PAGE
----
(CNN) -- A police search at a Cleveland, Ohio, property where the remains of 11 women were found, as well as an adjoining property, turned up no additional human remains, authorities said Wednesday.
Six members of the Cuyahoga County Coroner's Office's office were on standby Wednesday as investigators returned to the home to dig by hand, according to a coroner's spokesman. The digging focused on areas on the property of Anthony Sowell, a registered sex offender who served 15 years in prison after pleading guilty to attempted rape, as well as a property next door.
"Investigators removed various items that will be examined for investigative value," Cleveland police Lt. Thomas Stacho said in a statement. No more remains were found, he said, and no further search of either home or yard is planned.
Federal agents, meanwhile, have nearly completed a timeline tracing Sowell's whereabouts from his days in the military and beyond, Scott Wilson, spokesman for the FBI's Cleveland office, told CNN.
Cleveland homicide detectives asked the FBI to trace Sowell's life from the time he joined the Marines at age 18 to his life in Ohio. In the military, Sowell was based in California, North Carolina and even Japan before moving back to Ohio after spending eight years in the Marines.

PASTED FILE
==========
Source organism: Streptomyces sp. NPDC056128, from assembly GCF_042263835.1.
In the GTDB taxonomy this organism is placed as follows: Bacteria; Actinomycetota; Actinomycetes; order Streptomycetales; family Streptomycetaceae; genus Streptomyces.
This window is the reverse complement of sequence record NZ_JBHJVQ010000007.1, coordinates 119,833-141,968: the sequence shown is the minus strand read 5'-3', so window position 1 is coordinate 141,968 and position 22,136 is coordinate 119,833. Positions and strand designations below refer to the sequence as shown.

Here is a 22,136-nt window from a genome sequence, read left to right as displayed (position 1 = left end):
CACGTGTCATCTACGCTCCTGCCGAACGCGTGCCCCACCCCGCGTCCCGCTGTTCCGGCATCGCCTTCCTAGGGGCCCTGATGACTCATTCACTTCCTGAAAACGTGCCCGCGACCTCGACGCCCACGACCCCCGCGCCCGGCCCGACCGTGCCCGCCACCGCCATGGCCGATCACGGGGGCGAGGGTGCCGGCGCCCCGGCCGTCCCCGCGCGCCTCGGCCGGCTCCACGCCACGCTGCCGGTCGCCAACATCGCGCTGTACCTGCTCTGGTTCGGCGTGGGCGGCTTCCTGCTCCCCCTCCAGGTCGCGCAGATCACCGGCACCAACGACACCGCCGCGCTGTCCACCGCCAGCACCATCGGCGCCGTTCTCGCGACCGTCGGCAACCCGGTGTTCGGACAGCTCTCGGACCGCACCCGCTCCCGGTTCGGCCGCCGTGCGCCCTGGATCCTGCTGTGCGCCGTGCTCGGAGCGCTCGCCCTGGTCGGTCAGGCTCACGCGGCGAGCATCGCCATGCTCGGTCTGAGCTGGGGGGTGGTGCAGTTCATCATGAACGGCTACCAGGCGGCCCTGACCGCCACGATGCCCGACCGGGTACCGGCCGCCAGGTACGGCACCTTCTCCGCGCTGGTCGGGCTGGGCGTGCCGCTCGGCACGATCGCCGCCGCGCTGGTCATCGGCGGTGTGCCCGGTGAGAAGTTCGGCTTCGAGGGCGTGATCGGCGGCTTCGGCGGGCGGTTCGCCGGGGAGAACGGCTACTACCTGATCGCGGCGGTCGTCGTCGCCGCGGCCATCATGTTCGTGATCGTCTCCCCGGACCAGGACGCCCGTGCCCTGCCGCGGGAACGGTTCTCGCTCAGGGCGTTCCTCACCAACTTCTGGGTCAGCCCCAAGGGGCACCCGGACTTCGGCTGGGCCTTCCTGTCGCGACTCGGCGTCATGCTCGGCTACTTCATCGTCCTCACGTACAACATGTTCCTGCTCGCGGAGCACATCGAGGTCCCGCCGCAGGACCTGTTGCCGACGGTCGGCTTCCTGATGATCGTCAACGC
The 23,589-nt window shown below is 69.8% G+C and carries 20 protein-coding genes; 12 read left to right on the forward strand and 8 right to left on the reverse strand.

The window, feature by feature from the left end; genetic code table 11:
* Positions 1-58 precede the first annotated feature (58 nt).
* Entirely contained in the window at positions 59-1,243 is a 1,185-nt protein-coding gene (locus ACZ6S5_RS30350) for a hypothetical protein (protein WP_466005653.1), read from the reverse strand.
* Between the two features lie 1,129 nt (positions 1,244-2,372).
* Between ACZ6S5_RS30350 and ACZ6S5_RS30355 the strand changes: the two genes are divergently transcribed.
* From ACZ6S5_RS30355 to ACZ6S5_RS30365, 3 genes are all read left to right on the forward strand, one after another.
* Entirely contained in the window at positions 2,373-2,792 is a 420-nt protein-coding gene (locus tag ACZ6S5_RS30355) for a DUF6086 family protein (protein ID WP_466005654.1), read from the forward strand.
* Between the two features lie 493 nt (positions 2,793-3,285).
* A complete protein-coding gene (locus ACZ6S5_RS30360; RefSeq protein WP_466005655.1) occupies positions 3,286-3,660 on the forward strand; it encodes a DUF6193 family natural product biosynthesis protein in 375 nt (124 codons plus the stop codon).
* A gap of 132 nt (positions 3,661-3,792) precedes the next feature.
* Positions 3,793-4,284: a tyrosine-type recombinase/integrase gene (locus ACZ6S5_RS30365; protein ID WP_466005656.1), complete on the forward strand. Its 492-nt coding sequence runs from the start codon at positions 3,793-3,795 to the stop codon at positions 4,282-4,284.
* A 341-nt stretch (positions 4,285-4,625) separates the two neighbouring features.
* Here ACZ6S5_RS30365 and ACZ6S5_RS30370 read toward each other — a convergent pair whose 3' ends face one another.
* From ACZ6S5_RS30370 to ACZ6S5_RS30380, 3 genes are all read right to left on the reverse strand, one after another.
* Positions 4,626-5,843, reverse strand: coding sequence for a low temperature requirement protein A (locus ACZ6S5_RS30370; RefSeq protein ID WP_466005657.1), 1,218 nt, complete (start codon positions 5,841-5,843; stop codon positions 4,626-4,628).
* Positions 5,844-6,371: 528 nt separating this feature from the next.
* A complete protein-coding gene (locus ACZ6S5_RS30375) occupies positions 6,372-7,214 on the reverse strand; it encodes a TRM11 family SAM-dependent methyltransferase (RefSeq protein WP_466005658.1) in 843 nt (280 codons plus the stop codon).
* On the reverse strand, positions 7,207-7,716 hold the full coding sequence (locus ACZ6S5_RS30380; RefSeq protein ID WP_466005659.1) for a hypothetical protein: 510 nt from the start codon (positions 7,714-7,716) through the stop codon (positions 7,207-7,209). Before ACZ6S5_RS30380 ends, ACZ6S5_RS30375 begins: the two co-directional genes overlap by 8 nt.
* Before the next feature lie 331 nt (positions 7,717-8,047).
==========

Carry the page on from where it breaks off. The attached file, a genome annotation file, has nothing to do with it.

"We're looking for any unsolved crimes to match what happened here," Wilson said.
Given the number of bodies found at Sowell's home, crime experts have told CNN, it wouldn't be uncommon for authorities to look for links to other unsolved cases.
Police and the FBI have said they're looking at the unsolved murders of three women in East Cleveland to determine if they share any similarities with the remains of 11 women found at Sowell's home between October 29 and November 3. Sowell faces five counts of aggravated murder, rape, felonious assault and kidnapping in connection with the deaths.
In addition, police in Coronado, California, are attempting to determine if Sowell is linked to a 1979 rape there. Sowell's DNA will be entered into a national database to see whether it can be linked to any unsolved crimes.
The timeline is just a start, Wilson said. "We'll take several weeks to a month before we get all these leads out to our other offices for them to take a look at."
Investigators returned to Sowell's home to search it and the adjacent property on Friday and Saturday. They used thermal-imaging equipment and ground-penetrating radar and marked several areas outside the home with spray paint.
The search Wednesday focused on areas identified during the recent use of thermal imaging equipment and radar technology, Stacho said.
Wednesday's search was conducted by Cleveland police and the Cuyahoga County Coroner's Office, the FBI and Cleveland's Department of Building and Housing.